PANC 2013: Information Technology

Panelists at the PLANADVISER National Conference discussed the costs and potential benefits of technology.

Advisers should look at three areas when deciding what technology initiatives to implement in their practices: prospecting and marketing; servicing and reporting; and growth and retention. Jason C. Roberts, CEO of Pension Resource Institute LLC, encouraged advisers to look into the “tech lifecycle” of their needs and go through “technology triage” to find the gaps. Rather than wiping the slate clean, Roberts suggested advisers look at what a client currently uses and see what programs or tools could be integrated into that system.

Regarding business operations as a whole, “The ability to control your technology is based on who you are affiliated with or how you operate your business model,” said Mark D. Ray, a principal at Praxis Consulting who utilizes a customer relationship management (CRM) system to organize and document client information. Michael S. Woods, a managing director at Pensionmark Retirement Group, agreed that technology is necessary for efficiency. He described the CRM system at Pensionmark, which takes care of everything from maintaining client information to tracking communication and setting reminders for employees on issues across the board.

While cost is a factor in technology integration, both Ray and Woods find it to be well worth the expense. “The more we can control in the office, … we feel we have much more control over the deliverable,” said Ray. Spending more on technology often benefits more people, Woods added. While many clients look at new opportunities and see only the extra work involved, technology can reduce the time those new initiatives would require.

Technology also brings more options in terms of communication. While cold-calls and referrals can still be very effective, webinars and email blasts also benefit clients greatly.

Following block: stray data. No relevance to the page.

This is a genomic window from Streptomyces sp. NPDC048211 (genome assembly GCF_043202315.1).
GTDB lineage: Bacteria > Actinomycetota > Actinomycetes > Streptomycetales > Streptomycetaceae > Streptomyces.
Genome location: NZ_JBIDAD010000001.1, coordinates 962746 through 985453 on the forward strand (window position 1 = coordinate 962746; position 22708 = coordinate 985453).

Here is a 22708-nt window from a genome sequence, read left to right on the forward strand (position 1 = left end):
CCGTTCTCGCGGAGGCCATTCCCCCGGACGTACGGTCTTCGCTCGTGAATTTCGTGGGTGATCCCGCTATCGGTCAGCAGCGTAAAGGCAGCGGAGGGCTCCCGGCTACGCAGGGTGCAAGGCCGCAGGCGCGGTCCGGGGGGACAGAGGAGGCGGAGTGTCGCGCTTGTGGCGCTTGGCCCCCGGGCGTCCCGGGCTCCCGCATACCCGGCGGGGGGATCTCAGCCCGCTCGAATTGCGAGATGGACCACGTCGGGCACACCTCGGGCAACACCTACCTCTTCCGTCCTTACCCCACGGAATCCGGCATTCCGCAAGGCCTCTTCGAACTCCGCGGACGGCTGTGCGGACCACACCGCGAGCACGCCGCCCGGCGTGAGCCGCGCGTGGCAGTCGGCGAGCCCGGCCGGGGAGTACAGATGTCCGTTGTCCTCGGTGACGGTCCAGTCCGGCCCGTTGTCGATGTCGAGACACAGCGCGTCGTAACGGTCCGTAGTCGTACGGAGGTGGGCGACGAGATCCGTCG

Advisers can even differentiate themselves through their technology, Roberts noted. “Maybe they’re not asking the questions overtly,” Roberts said, “but behind closed doors we’re hearing a lot of emphasis put on the value of the tools and technology the adviser brings.” Plan committees understand that the more streamlined an adviser’s process of gathering information and warehouse documents, the less time the committee has spend managing the plan. According to Roberts, this is often a determining factor in who a sponsor chooses to advise their plan.

Technology plays a large role in analytics  and profitability reporting as well. “We do a lot of qualitative work. We don’t just rely on score,” said Ray, explaining that Praxis Consulting’s CRM program helps the firm to input and track that qualitative data, making it easier to deliver quarterly reports. Pensionmark’s system, which tracks all communication from emails to phone calls, supports profitability reporting and makes it significantly easier to respoond to sponsors that ask: “What have you done for me lately?”

All three panelists agreed that without technology—including social media—your company could suffer. “[Social media is] a full-on commitment. It’s not something you do casually,” Ray said. “You really have to understand it to do it.” He added that “technology can move you forward or it can hang you up.” Roberts noted, “If you’re using technology, and it’s piecemeal and you don’t have a consolidated way to deliver to the client, then you might be running in circles.” Technology must be integrated and used correctly in order for it to be effective.